By Jordan W. Charness
Last week, we joined Peter on his summer vacation. He and the family were doing a fair bit of travelling, which included taking several aeroplane trips and renting several cars. Peter had noticed that the rental car forms he was signing changed dramatically from place to place and didn’t look like the forms he signed when he rented cars a few years back. They were virtually all computer-generated and seemed to be missing the fine print. Later, he discovered that the rental terms and conditions were on a separate piece of paper which was folded into a document jacket.
Had Peter bothered to read the few paragraphs that were on the document he signed he would have noticed that the first paragraph advised him to “read the terms and list of prohibited events on the rental document jacket terms and conditions.” In fact, he signed his name right near that paragraph.
There is no such thing as a standard rental contract. Each rental car company has its own set of rules and regulations that you agree to when you rent their vehicles. Not only that, they may vary from province to province, state to state and country to country, depending on local laws. Rule number one is to always read the rental car contract and particularly the parts that are written in bold print. It may be boring but it can make the rest of your trip far less eventful.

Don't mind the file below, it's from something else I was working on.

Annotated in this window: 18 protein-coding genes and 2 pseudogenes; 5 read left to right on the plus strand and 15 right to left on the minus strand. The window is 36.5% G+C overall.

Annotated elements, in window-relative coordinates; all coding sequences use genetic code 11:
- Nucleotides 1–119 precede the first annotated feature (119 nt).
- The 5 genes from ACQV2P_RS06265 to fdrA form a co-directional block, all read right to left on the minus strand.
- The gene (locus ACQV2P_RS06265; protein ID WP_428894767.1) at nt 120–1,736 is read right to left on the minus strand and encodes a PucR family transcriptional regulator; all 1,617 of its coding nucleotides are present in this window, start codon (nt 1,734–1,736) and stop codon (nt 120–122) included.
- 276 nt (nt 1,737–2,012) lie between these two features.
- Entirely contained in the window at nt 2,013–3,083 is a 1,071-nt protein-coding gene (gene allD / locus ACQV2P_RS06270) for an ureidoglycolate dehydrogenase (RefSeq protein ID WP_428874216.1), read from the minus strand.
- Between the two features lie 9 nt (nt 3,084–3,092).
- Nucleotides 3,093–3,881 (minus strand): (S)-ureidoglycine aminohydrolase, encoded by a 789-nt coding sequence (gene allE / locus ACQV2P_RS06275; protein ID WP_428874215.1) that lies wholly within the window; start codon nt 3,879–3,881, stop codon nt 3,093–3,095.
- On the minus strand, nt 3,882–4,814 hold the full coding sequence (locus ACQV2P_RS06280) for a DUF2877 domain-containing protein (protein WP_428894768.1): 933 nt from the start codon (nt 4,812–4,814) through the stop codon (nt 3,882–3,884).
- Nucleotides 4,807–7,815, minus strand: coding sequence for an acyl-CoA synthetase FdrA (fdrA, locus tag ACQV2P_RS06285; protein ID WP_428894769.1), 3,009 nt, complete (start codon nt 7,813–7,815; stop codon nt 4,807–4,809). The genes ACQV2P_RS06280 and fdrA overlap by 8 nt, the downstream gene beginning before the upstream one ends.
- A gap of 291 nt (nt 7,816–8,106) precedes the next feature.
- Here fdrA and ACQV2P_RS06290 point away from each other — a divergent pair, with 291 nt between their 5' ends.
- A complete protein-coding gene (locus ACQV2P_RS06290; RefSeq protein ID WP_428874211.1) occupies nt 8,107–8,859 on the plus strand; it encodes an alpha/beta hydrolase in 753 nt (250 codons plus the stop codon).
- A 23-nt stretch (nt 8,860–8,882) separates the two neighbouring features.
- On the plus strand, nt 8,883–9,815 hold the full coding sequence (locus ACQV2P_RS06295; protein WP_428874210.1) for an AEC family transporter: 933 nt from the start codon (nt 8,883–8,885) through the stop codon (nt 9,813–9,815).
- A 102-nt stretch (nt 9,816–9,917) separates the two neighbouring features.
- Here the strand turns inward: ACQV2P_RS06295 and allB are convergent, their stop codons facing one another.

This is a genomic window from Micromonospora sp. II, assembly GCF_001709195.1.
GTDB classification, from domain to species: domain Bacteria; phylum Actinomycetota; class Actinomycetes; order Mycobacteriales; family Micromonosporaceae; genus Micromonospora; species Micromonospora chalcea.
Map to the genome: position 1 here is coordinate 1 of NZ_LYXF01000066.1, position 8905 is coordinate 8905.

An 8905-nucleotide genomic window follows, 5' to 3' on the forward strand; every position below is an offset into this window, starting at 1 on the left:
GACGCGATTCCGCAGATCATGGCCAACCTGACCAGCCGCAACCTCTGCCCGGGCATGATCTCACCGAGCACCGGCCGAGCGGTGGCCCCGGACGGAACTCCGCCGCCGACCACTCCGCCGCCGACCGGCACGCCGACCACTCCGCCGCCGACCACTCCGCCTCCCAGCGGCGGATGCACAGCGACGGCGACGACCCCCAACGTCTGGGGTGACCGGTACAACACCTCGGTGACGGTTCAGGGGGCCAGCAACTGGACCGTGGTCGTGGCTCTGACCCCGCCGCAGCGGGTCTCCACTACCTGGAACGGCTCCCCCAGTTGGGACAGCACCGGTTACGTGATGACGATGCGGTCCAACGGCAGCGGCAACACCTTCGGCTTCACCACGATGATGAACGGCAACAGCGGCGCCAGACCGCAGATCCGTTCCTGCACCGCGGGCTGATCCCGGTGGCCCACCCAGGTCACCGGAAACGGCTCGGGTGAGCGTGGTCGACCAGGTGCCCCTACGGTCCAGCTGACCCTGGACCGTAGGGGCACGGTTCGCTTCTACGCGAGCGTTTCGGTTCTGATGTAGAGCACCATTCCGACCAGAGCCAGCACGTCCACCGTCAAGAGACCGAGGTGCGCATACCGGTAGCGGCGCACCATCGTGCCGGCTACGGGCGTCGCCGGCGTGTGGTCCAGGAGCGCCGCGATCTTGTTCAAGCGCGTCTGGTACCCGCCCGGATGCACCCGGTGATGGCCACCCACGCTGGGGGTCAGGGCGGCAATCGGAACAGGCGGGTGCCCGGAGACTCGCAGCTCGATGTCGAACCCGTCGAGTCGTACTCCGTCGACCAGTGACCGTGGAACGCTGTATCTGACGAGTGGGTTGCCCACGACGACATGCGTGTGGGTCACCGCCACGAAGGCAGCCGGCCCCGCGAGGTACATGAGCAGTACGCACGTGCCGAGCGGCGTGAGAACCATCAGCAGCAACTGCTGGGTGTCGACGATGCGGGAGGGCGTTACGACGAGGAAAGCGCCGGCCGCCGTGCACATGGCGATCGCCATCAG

The rental terms and conditions vary from company to company, but for the most part, are now written in plain English. The most important parts are even written in bold capital letters so as to catch your eye if you bother to take a look.
The two biggest and boldest paragraphs in the contract are those labelled “LOSS DAMAGE WAIVER” and “DAMAGE TO THE CAR”.
Virtually all car rental companies in all jurisdictions offer you the opportunity to buy additional insurance. There are usually a bunch of insurance products that are all lumped together and you can choose to buy one, all, or none of them. They include personal accident insurance and personal effects protection insurance which covers items stolen from your car. One of the more expensive insurance products offered to you is “additional liability insurance” (ALI) This can cost more than $10 per day of rental. What it does is raise the maximum amount covered in case you have an accident causing personal or bodily damage. Most jurisdictions have a minimum amount of coverage required by law which is paid for by the rental car company. If you want to raise this limit to $1 million instead of the minimum then you may purchase the ALI.